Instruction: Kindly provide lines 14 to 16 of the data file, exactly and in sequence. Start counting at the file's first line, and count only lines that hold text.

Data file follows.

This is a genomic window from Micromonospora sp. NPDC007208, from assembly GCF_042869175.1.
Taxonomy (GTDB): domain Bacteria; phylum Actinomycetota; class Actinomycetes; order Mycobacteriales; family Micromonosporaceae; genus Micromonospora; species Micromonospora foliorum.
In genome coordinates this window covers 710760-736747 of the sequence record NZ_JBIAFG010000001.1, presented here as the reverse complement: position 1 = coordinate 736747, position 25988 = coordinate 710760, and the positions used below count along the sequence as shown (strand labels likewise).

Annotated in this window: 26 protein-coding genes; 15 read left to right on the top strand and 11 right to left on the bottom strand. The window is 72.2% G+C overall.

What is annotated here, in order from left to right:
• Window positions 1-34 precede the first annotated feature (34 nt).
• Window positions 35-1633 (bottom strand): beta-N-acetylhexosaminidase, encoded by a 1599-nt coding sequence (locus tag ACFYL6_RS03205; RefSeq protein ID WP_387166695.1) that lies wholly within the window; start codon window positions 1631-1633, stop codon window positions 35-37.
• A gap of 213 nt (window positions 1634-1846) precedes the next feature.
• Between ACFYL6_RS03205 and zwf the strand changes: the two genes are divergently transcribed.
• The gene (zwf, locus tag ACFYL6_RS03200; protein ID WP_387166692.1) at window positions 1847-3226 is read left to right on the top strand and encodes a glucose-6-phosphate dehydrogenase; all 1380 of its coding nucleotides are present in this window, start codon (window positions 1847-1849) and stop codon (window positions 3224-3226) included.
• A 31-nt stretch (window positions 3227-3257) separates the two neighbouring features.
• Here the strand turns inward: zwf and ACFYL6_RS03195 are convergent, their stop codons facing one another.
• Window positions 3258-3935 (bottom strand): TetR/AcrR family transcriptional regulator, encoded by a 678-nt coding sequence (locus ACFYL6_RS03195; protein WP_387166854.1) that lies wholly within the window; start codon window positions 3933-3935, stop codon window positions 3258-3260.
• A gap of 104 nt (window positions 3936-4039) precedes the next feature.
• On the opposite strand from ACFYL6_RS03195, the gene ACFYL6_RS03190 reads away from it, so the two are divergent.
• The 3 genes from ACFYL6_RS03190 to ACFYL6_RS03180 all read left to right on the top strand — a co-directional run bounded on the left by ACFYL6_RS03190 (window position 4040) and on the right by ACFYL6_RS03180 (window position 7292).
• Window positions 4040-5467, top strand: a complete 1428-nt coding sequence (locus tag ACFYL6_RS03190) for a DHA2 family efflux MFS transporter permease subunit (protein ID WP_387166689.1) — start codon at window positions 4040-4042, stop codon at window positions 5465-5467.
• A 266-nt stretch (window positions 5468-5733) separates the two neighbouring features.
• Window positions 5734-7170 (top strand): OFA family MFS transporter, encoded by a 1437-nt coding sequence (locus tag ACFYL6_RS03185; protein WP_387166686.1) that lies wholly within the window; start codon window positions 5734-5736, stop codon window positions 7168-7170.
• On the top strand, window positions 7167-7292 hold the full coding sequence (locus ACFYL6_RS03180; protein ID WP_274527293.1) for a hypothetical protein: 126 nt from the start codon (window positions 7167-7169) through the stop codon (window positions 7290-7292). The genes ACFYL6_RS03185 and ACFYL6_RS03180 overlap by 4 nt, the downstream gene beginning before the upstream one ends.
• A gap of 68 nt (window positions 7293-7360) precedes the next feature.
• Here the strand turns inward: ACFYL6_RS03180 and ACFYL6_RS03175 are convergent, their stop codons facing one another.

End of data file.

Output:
• A gap of 104 nt (window positions 3936-4039) precedes the next feature.
• On the opposite strand from ACFYL6_RS03195, the gene ACFYL6_RS03190 reads away from it, so the two are divergent.
• The 3 genes from ACFYL6_RS03190 to ACFYL6_RS03180 all read left to right on the top strand — a co-directional run bounded on the left by ACFYL6_RS03190 (window position 4040) and on the right by ACFYL6_RS03180 (window position 7292).